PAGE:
Originally Posted by paula_bear
Wow, this is one of my pet peeves. For DD's first birthday, we only invited immediate family (who would have given gifts anyway), godparents, and a few close friends. Everyone enjoyed it and we weren't overloaded with gifts. We didn't do anything special - no games, clown, etc. Just good food and clean old-fashioned fun! Cheap goodie bags for the kids consisted of dollar store items, nothing fancy.
At the peds office, I was talking to a woman who invited more than 50 people for her DD's first birthday. I thought it was not only unnecessary, but gluttonous! When the kids get older, I think we should still limit their birthday parties. It seems that each year they get more elaborate and costly. What does this teach the kids? Not the sort of values I want to pass on... What makes it difficult is explaining to your child why you don't want to spend a fortune celebrating their birthday. I guess this is as good a time as any to talk about the futility of "keeping up with the Joneses."
I have an honest question. My husband has a big family, I have a small family but I have lots of friends, close friends. They have children. We LOVE to have birthday parties for our kids. We invite family and friends. We invite our kids friends from school and their parents and siblings.
We have a giant barbeque in the back yard. The kids play on the swing set, play games, hit a pinata, scramble for candy, get goody bags, eat hamburgers and cake, give presents, splash in the kiddie pool and play on the slip and slide.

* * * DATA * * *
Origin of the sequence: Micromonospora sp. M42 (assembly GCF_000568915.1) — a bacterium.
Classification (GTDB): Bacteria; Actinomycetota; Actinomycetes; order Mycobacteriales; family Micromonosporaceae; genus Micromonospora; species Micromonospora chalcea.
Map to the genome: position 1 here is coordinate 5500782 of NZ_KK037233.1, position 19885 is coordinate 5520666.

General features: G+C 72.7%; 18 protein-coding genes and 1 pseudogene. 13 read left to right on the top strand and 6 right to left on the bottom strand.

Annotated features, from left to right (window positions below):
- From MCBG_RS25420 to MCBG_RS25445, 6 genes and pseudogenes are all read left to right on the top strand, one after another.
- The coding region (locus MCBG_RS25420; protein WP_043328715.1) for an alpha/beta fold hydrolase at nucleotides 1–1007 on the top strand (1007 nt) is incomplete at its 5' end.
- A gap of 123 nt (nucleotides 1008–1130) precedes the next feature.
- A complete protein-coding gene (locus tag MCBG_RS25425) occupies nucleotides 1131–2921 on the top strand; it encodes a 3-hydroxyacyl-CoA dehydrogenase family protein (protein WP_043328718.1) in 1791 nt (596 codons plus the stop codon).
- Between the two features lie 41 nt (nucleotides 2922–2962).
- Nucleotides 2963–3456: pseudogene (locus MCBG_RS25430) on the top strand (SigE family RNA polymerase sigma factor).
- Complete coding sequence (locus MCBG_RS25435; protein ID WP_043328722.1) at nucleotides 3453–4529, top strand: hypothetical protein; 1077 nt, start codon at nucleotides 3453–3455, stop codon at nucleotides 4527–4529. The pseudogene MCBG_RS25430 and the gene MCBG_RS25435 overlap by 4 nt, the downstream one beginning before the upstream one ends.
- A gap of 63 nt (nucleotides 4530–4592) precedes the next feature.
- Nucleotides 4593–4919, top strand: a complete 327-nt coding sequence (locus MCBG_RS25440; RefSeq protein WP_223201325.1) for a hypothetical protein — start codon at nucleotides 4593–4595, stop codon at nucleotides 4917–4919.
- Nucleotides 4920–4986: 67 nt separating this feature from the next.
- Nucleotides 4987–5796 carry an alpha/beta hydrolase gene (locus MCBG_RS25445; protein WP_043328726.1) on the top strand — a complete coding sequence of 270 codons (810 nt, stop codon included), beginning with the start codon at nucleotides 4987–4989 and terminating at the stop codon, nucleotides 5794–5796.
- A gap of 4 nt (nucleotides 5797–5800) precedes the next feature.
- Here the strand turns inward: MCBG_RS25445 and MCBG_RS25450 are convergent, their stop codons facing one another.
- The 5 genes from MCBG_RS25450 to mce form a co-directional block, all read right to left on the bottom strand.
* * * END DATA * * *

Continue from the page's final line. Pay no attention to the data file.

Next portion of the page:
The adults socialize, relax, look after one another's kids, have a burger, drink a beer.
There is usually somewhere between 30- 50 people. They bring presents. I bring presents to their kids when they have a party.
Why does the fact that I "have a party with 50 people" become a pet peeve of yours? It may not be "necessary, but no party is. Why is it gluttonous? It' s a party! I love providing my friends with food, drink, frivolity and fun. I don't know why I would be criticized or judged for that.
I see the "value" of it like this: we have friends and family with whom we love to play and spend time with. We like to feed them, and enjoy their company at a party. What is wrong with the "values" of thowing a party? I love to give them, I love to go to them. It's how relationships develop.
Could you explain more clearly? I love big parties, you like small. A matter of taste, or opinion, I think, don't you?